Is Democrats’ voting rights bill too big and doomed to fail? Even some who support it think so

Even backers of the whopping bill are sounding the alarm on “unrealistic” timelines and inflexible provisions

By Igor Derysh

Managing Editor

Published April 10, 2021 6:00AM (EDT)

Senator Amy Klobuchar (Sarah Silbiger-Pool/Getty Images)
Senator Amy Klobuchar (Sarah Silbiger-Pool/Getty Images)

Democrats have coalesced around the For the People Act — also known as H.R. 1 — a sweeping voting rights bill that the party says is necessary to respond to a Republican onslaught of voting restrictions around the country. But years after the bill was first introduced, state election administrators worry that their concerns about "impossible" provisions and "unrealistic" timelines are still being ignored in the scramble to pass the legislation.

The massive 800-page bill includes voting rights provisions that would implement national automatic voter registration, ensure access to mail and early voting, restore voting rights to former felons and shore up election security. It also includes numerous measures to address gerrymandering, money in politics and ethical reforms. Proponents of the bill say the legislation would "stop voter suppression in its tracks." But even some supporters of the bill are concerned that the election administration provisions buried inside the package — separate from the voting rights measures — could make the next election a "total clusterfuck," as Jessica Huseman, editorial director at the nonprofit newsroom Votebeat, wrote in a recent Daily Beast op-ed.

"The thing that most alarms me about the bill is how unrealistic it is for election administrators, even extremely well-intentioned ones, to pass this in the timeframe and with the budget that this allows," Huseman said in an interview with Salon.

Election administrators have quietly lobbied Congress to modify some of the requirements that they believe are "onerous or impossible to put in place by 2022," The New York Times reported last week, after complaining that they were "simply not consulted" on provisions in the bill they worry "overreaches in some places and issues contradictory orders in others."

"I don't know what they were thinking, honestly," the head of an election nonprofit told Huseman. "It's a bad bill. The goals might be admirable, but it's a fucking bad bill."

Some advocates of the legislation have dismissed these concerns, arguing that the ambitious timelines are necessary to push election officials to expedite reforms.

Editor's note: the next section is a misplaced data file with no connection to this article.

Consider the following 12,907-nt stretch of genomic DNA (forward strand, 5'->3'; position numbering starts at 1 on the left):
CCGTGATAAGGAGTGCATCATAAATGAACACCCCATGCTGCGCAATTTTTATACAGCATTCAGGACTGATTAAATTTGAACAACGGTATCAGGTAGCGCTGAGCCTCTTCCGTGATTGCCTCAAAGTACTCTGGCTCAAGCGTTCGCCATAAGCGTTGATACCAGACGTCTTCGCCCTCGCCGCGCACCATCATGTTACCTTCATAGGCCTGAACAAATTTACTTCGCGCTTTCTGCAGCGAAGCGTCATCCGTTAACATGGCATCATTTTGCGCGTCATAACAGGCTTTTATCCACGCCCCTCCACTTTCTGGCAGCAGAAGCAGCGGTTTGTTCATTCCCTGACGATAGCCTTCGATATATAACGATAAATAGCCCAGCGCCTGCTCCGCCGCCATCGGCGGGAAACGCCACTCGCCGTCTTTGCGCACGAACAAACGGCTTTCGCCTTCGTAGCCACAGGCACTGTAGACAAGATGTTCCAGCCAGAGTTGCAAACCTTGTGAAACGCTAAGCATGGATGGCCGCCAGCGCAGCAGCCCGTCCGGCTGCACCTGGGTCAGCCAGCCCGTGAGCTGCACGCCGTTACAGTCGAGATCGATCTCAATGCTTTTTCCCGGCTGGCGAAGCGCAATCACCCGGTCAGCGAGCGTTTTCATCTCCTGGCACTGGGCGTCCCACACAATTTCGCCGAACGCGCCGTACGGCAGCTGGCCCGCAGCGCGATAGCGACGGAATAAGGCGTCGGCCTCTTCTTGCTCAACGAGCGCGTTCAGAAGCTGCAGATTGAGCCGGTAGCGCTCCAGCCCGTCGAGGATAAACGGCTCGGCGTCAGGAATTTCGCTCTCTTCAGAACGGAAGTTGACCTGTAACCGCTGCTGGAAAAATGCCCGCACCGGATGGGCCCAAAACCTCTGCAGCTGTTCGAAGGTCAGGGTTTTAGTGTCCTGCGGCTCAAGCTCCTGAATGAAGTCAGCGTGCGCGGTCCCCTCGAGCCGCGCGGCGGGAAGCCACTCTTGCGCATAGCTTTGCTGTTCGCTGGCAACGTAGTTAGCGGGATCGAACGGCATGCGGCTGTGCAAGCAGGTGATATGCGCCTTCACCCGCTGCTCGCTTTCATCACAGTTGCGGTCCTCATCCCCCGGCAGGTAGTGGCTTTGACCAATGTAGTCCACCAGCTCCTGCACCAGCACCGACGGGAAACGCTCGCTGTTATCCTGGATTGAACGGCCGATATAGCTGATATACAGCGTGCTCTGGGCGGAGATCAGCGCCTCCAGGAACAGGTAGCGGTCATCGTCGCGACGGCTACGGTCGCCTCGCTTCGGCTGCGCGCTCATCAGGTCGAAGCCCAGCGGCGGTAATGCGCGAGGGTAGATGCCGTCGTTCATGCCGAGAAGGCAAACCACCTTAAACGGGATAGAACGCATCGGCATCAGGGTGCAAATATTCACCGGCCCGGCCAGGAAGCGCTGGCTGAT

"Voting laws do not exist for the convenience of election administrators," prominent Democratic election attorney Marc Elias said on Twitter. "They exist to protect voters."

Huseman said that argument is "really condescending."

"Election administrators have been working late nights since the pandemic hit to make sure that people can vote effectively by mail. It required an incredible amount of resources and time and organization just to transition from where we were to a partial vote-by-mail system," she said.

Democratic aides pushed back on the claim that election administrators were not consulted. The Senate Rules Committee has held hearings with secretaries of state and other stakeholders and is expected to hold additional hearings in the coming weeks, as well as behind-the-scenes conversations.

A Rules Committee spokesperson gave Salon a statement defending the work put in by two prominent Democrats, Sen. Amy Klobuchar of Minnesota and Sen. Jeff Merkley of Oregon. "As chair of the Rules Committee, Senator Klobuchar has been working with the bill's chief author Senator Merkley as well as the Secretaries of State who are offering constructive ideas," the spokesperson said, stressing that the drafting of the bill is an ongoing process. "We've engaged with state and local election officials throughout this process and have made adjustments based on their feedback and will continue to do so."

One of the provisions cited in Huseman's reporting, which included an "automated telephone-based system" for voter registrations, has already removed from the Senate version of the bill, for example. But while Huseman acknowledged that the problems are "absolutely not unfixable" and Senate staffers working on the bill have been "more engaged" on these issues than House staff, she said the Senate version of the House bill introduced last month "made none of the changes" election administrators have advocated.